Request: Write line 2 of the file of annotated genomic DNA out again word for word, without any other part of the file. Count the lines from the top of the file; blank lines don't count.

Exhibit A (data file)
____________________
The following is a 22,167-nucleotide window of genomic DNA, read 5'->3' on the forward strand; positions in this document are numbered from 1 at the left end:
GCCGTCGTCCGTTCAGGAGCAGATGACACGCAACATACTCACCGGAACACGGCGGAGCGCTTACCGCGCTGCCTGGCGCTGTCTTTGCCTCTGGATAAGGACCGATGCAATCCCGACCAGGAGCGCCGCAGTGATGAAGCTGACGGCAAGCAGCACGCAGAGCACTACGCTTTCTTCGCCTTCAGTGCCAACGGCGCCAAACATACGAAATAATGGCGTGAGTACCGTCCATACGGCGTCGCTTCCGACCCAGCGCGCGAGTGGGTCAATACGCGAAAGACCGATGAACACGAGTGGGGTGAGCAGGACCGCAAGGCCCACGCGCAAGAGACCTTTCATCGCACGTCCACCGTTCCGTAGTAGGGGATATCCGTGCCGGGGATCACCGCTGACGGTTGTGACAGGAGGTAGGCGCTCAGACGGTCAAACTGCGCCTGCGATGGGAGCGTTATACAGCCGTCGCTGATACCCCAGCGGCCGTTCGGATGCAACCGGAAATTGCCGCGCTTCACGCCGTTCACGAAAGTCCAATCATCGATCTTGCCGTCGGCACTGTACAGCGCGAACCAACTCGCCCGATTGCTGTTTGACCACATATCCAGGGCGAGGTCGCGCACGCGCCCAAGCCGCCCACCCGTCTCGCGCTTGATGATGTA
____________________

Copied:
GCCGTCGTCCGTTCAGGAGCAGATGACACGCAACATACTCACCGGAACACGGCGGAGCGCTTACCGCGCTGCCTGGCGCTGTCTTTGCCTCTGGATAAGGACCGATGCAATCCCGACCAGGAGCGCCGCAGTGATGAAGCTGACGGCAAGCAGCACGCAGAGCACTACGCTTTCTTCGCCTTCAGTGCCAACGGCGCCAAACATACGAAATAATGGCGTGAGTACCGTCCATACGGCGTCGCTTCCGACCCAGCGCGCGAGTGGGTCAATACGCGAAAGACCGATGAACACGAGTGGGGTGAGCAGGACCGCAAGGCCCACGCGCAAGAGACCTTTCATCGCACGTCCACCGTTCCGTAGTAGGGGATATCCGTGCCGGGGATCACCGCTGACGGTTGTGACAGGAGGTAGGCGCTCAGACGGTCAAACTGCGCCTGCGATGGGAGCGTTATACAGCCGTCGCTGATACCCCAGCGGCCGTTCGGATGCAACCGGAAATTGCCGCGCTTCACGCCGTTCACGAAAGTCCAATCATCGATCTTGCCGTCGGCACTGTACAGCGCGAACCAACTCGCCCGATTGCTGTTTGACCACATATCCAGGGCGAGGTCGCGCACGCGCCCAAGCCGCCCACCCGTCTCGCGCTTGATGATGTA